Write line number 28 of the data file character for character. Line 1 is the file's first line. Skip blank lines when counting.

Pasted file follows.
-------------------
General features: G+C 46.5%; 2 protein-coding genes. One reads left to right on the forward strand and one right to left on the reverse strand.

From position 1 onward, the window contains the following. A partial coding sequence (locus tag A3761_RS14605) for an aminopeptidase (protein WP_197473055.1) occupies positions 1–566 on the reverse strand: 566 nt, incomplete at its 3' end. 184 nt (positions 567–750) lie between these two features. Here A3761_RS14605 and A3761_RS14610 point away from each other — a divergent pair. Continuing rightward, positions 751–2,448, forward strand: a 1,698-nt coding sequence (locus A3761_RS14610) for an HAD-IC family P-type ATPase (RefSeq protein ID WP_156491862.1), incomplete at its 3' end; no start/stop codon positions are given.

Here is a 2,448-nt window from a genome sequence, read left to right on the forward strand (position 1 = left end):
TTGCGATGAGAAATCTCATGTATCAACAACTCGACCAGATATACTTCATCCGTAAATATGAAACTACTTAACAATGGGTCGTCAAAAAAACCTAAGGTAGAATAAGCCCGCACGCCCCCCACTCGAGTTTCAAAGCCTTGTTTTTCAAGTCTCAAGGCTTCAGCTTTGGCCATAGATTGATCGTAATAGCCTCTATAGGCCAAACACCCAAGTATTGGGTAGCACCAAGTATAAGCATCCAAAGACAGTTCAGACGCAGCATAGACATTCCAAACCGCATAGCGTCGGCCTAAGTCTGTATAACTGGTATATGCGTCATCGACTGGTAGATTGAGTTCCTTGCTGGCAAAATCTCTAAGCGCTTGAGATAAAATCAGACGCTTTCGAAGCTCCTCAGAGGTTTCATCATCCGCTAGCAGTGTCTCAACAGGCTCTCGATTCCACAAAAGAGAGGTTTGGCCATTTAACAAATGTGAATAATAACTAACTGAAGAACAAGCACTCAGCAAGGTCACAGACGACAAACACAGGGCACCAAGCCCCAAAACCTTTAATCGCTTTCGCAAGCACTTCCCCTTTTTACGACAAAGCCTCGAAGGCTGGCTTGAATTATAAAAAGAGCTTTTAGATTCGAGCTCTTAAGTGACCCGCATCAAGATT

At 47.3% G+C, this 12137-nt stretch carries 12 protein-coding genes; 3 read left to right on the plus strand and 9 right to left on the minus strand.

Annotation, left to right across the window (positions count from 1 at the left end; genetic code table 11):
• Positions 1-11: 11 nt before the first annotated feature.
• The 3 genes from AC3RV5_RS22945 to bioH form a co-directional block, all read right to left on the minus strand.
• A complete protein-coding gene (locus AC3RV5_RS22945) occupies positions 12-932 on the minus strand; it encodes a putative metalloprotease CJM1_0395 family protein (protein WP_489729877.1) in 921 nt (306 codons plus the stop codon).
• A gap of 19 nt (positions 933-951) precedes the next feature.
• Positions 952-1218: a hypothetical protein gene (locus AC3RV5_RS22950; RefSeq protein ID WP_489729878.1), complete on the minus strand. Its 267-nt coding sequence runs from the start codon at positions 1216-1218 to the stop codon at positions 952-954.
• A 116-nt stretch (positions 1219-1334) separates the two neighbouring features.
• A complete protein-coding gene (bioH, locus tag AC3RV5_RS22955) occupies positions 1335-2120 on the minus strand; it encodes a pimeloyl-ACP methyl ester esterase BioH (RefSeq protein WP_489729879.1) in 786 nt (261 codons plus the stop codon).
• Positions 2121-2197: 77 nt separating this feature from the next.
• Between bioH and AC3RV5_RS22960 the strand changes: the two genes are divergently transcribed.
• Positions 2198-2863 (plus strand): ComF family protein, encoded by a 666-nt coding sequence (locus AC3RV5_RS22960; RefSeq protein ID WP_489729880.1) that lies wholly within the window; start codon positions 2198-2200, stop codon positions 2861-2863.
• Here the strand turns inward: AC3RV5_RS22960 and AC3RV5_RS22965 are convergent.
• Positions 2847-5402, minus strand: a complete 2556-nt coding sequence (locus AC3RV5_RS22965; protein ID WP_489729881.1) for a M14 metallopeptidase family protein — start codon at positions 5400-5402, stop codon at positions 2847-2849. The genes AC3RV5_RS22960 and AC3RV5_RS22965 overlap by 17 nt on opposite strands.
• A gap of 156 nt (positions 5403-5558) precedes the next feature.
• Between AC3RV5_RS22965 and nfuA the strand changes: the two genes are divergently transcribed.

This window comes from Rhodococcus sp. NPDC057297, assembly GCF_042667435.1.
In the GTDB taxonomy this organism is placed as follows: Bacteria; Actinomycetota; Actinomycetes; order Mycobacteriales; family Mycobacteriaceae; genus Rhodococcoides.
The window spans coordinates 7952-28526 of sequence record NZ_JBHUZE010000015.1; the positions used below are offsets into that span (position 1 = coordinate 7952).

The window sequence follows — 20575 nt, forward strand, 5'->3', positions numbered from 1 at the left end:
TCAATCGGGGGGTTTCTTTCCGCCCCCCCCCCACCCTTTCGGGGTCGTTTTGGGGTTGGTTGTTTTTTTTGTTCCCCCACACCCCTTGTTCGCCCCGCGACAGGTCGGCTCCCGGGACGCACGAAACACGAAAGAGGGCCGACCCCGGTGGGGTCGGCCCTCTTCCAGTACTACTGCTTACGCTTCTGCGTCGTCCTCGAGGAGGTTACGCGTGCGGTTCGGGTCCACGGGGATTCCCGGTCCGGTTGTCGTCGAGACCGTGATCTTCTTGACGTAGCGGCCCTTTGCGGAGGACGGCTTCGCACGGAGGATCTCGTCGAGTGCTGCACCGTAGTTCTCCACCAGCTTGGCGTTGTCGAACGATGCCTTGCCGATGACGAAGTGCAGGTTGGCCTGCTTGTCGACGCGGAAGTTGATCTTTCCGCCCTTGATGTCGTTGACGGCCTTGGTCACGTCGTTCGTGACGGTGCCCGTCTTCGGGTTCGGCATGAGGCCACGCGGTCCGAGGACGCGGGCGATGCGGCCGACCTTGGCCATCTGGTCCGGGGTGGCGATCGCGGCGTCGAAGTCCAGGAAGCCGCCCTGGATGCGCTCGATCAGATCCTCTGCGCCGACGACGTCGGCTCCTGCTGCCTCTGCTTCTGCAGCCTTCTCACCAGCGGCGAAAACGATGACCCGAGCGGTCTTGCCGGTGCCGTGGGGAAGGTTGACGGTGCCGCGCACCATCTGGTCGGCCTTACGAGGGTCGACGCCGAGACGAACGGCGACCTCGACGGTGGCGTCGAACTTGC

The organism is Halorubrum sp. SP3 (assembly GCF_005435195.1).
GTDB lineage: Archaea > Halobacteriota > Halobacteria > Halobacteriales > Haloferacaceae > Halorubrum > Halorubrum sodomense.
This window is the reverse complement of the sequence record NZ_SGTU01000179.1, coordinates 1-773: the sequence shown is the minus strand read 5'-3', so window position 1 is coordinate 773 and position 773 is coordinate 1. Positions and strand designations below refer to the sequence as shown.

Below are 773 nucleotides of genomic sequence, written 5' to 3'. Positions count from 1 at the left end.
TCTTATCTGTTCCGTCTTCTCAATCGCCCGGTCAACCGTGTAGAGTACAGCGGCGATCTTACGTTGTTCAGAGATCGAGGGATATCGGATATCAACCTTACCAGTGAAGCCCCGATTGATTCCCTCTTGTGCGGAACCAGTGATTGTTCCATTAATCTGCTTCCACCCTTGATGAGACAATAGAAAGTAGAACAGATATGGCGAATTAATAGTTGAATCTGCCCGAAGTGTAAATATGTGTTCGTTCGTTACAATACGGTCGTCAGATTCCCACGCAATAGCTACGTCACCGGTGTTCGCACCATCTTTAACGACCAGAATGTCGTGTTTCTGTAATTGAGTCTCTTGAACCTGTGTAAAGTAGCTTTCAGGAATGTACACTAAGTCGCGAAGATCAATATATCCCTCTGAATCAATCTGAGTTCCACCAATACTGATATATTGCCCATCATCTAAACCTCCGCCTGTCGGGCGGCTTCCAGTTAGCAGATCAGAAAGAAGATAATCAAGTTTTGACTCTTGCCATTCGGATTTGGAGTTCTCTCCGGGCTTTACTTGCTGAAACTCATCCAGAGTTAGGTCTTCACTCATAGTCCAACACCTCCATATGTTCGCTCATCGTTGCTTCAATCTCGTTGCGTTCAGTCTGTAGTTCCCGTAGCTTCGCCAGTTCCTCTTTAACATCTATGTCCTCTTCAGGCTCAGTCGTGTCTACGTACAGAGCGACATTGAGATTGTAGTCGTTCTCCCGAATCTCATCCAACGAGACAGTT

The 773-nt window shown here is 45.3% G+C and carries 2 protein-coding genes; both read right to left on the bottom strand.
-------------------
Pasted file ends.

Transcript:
This window is the reverse complement of the sequence record NZ_SGTU01000179.1, coordinates 1-773: the sequence shown is the minus strand read 5'-3', so window position 1 is coordinate 773 and position 773 is coordinate 1. Positions and strand designations below refer to the sequence as shown.